Hi, Patti. I’ll be shooting the instructors of the trapeze class in my neighborhood on Monday. I took some pics already of students, but left the camera on auto. Of course, they were all under exposed because I was shooting up into the sky which was brighter than the person on the trapeze. I’ve looked at your entry where you took pictures of a seagull, and think it must be similar to what I want to do. But I’m uncomfortable with my ability to do it right. And I only get one chance. Could you walk me through the steps I need to do to get the correct exposure? I’ll probably attach the camera to a tripod and pan the action a bit since I can’t always predict where they’re gonna be when I want to click the shutter. But not sure about this either. I just hand held the camera when I was taking pics of students. The auto setting was fast enough that I didn’t get any blur, so that was good at least. Thanks for your help. :)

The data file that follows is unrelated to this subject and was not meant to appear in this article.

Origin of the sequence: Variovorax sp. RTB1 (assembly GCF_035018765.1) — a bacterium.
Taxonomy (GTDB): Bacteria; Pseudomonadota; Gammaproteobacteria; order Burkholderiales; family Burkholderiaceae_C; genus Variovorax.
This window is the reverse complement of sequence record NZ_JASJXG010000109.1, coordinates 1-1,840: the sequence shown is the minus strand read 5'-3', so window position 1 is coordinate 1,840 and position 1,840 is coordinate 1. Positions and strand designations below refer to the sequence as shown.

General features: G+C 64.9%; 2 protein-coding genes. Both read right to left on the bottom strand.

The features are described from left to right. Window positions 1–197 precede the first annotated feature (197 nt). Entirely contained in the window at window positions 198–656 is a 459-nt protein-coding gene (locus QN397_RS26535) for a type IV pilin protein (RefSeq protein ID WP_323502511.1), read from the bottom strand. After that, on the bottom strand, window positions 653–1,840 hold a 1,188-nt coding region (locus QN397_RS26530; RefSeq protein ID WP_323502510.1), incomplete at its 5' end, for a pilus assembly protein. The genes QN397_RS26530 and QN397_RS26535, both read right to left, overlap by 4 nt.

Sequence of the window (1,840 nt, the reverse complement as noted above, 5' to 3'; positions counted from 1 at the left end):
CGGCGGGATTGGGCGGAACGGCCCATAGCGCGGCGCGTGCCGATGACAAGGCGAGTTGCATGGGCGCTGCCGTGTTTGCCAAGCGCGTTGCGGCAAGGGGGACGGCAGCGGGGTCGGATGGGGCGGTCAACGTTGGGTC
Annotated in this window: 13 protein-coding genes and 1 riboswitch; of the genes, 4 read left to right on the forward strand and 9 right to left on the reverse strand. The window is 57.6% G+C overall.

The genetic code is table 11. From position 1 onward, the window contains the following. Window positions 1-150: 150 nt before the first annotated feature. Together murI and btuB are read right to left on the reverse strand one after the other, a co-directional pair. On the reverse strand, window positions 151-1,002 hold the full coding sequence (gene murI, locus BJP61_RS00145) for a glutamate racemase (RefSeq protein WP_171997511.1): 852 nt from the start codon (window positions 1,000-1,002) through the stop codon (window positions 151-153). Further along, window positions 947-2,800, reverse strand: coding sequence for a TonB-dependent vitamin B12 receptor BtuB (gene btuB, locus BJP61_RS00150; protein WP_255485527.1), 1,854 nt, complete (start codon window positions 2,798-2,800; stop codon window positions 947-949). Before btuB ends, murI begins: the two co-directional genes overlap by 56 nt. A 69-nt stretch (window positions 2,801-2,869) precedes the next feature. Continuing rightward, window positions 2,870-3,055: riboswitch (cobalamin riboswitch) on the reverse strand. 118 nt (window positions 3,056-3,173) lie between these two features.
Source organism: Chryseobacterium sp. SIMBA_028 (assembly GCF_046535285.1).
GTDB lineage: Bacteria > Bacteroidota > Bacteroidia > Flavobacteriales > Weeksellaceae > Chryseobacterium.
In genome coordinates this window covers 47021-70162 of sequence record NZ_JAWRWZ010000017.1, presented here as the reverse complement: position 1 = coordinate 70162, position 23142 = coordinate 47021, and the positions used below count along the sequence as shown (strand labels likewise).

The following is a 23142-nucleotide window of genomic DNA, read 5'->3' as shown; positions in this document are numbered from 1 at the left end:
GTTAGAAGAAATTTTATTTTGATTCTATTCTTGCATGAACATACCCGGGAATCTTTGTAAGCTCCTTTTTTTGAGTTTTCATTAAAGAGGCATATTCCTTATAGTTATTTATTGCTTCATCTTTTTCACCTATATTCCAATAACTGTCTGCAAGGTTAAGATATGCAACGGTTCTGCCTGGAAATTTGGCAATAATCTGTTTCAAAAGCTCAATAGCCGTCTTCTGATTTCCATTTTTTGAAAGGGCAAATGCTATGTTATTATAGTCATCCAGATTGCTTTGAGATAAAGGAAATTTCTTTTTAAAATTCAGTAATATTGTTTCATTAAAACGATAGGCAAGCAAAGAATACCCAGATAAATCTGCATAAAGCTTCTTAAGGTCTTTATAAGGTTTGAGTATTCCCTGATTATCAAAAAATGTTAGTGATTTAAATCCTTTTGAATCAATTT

What were the aperture, shutter speed, and ISO of the images that were underexposed?
I just checked about 7 of the photos. The ISO was 400 in all cases.
F16 – 1/1000
f14 – 1/800
F10 – 1/1600
And how underexposed are they?
Can you take a test shot ahead of time or early on, and check the histogram?
Use a spot or center-weighted metering if you’re going to rely on the camera’s meter. Or maybe set the exposure compensation to -2 or so?
Fortunately, it was an overcast day. As it was, the bodies were extremely dark against the sky. Without exception, I had to adjust the brightness and occasionally the contrast with Windows, in order to see who was actually on the bar.
Ugh. I changed the focus to center weighted after consulting the manual. But… there is another setting related to CW that tells how big a spot the center is supposed to be. This can be 6, 8, 10, or 12mm. The default is 8.